The project will be required to meet strict water quality criteria by government regulatory bodies. It is not anticipated there will be any deterioration in water quality downstream of the reservoir.

      This will be fully investigated as part of the detailed site investigations and studies to be undertaken during the development stage of the project.

    • Where does the water come from to fill the reservoirs? Will existing users of the water source miss out?

      The preferred water source for the project is from the Fish River. Detailed studies by independent technical experts are being completed during the development stage of the project.

      Downstream landowners and water users have existing licences and domestic and stock water rights, which also exist alongside with environmental flows.

      These water users and environmental flows will be fully considered as part of the detailed site investigations and studies to be undertaken in the development stage of the project. 

      The project's potential water strategy will fully consider the results of the detailed site investigations and studies, ensuring protection of the environment and other water users entitlements.

    • How will water flows and quality be maintained during the project's construction?

      The intention is to divert the flow of Frying Pan Creek around the construction areas to enable water to ‘pass through’ the area and continue downstream, both preserving flows and maintaining water quality.  The detail of this work will be undertaken with the construction contractor.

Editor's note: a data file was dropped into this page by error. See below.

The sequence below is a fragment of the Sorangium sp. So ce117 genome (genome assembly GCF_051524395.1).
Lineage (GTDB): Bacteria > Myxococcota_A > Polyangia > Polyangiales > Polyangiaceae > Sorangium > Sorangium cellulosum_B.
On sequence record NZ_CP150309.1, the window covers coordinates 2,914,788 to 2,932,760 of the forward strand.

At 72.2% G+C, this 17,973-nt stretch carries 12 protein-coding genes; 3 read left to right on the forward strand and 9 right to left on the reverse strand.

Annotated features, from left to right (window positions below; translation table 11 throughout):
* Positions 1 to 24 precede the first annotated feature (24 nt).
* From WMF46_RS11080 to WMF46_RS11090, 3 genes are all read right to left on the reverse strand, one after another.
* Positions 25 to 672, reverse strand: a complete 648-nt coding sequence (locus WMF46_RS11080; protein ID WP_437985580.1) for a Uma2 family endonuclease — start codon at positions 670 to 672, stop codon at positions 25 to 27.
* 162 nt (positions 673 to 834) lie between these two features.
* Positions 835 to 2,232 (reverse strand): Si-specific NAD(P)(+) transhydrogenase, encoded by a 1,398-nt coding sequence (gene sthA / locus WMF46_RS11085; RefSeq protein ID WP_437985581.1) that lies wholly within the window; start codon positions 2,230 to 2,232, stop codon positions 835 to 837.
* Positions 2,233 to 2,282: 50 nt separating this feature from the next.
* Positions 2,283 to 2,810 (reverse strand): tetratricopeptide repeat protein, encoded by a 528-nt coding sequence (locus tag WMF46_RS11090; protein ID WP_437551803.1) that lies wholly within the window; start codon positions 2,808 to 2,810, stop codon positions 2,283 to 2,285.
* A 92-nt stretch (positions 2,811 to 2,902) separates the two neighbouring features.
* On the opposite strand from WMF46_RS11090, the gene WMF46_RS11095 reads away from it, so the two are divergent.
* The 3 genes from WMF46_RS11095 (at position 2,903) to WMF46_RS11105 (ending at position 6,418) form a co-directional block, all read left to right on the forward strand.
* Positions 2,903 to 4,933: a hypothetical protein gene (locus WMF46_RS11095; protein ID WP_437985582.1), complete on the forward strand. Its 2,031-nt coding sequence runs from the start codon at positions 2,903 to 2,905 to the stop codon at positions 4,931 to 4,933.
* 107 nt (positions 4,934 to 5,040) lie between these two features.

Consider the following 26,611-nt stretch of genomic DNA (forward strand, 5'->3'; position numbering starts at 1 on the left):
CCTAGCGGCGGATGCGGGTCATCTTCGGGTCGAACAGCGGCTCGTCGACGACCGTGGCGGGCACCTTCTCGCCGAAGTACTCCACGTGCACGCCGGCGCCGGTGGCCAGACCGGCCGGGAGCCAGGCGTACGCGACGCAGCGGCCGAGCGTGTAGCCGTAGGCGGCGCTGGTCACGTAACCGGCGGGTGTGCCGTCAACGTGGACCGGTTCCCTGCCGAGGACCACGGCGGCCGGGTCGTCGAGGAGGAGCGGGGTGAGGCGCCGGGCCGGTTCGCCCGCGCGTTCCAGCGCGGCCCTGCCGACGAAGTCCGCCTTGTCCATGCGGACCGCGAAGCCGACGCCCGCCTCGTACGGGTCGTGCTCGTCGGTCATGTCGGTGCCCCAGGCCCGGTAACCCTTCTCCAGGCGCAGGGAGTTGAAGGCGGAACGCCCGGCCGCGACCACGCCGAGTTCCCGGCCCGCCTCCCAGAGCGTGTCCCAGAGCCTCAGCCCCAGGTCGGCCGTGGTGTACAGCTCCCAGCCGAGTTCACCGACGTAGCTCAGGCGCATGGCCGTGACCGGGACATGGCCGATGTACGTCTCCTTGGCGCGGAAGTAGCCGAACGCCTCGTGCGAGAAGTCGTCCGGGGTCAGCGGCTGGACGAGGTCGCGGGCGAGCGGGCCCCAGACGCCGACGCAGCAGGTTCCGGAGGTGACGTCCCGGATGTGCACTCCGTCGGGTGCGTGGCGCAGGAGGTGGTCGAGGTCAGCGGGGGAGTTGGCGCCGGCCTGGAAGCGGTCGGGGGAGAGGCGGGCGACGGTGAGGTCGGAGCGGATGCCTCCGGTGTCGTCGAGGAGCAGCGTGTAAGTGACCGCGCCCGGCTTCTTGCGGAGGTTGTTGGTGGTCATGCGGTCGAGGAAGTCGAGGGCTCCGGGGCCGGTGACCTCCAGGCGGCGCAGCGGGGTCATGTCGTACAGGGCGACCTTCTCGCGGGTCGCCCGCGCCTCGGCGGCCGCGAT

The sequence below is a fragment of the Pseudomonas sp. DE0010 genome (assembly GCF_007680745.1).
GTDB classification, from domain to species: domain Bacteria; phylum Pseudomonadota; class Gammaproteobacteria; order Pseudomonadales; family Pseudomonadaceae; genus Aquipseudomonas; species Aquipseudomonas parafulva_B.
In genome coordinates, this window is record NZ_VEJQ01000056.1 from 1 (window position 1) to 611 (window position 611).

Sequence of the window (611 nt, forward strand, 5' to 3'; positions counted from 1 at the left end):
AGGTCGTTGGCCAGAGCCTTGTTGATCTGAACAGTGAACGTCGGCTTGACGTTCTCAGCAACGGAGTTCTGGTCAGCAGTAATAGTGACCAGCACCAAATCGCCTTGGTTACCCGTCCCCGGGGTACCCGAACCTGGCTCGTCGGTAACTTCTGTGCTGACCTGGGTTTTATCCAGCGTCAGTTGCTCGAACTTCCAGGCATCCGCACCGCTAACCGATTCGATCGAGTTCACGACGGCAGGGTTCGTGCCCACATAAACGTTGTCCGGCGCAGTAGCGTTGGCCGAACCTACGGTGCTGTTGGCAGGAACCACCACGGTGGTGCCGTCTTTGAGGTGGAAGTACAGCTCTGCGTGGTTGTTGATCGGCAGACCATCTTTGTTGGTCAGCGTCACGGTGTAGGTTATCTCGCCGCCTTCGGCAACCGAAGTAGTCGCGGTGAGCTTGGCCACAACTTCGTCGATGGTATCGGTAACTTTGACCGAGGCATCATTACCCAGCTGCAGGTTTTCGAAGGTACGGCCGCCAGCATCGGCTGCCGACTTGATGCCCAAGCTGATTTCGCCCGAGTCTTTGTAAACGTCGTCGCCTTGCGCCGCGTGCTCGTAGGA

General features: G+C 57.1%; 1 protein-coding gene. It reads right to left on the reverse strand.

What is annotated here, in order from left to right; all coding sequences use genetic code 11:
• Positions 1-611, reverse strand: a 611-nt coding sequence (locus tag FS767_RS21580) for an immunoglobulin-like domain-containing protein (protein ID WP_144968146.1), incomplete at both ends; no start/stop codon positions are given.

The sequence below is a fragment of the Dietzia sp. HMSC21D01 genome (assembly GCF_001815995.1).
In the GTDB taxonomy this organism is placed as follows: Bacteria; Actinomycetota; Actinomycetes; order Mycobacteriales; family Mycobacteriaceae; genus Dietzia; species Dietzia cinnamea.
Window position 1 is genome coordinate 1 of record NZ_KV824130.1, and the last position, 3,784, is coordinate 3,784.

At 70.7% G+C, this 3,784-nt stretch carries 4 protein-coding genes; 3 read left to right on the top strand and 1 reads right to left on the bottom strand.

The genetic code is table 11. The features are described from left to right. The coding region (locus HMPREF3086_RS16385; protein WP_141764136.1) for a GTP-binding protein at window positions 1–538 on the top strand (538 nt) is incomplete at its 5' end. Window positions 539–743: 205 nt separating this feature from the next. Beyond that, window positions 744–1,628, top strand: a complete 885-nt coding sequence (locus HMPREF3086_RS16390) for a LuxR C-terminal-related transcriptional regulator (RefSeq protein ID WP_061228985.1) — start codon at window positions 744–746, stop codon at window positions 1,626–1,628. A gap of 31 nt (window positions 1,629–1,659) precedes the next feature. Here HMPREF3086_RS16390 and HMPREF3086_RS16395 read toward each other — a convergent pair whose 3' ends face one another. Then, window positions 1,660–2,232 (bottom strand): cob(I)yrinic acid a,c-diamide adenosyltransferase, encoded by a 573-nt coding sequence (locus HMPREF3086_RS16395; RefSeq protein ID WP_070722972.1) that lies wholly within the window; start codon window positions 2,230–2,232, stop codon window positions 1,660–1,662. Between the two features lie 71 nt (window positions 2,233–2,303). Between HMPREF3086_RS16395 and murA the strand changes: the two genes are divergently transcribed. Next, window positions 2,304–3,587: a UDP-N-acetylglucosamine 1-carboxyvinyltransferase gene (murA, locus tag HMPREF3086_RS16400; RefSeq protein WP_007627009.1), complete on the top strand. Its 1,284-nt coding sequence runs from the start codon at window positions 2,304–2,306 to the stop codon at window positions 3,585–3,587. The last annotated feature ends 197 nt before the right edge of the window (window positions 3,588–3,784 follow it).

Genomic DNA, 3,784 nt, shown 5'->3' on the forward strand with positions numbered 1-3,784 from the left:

• Will side flows from lesser creeks and springs be included in the flow through?

      Yes, these inputs will be included in the Frying Pan Creek pass through.

    • Are there plans to address existing soil erosion and to rejuvenate the waterway?

      There is some historic degradation of the riparian areas along parts of the Frying Pan Creek. ATCO is investigating partnering with some downstream landowners, where there is the opportunity to remediate these riparian areas to improve the overall health of the creek.

    • How is the release of water managed to ensure no further erosion to creek banks?

      Preliminary engineering design work has been undertaken to incorporate energy dissipation on the immediate downstream side of the releases. This would also include erosion protection. This is an important area for the future detailed design, and we look forward to sharing more detail as it becomes available.

    Want to know more? Sign up for Project updates!

    Keep up to date with progression on the Central West Pumped Hydro Project by signing up to Project updates here.

    We will also hold community open days throughout the Project development.


    Contact Us

    We value the input and feedback from the community and would love to hear from you. 

    Please contact us to get involved or learn more. You're always welcome to call into the ATCO Office at 1-52 Keppel Street, Bathurst, During business hours Monday-Thursday.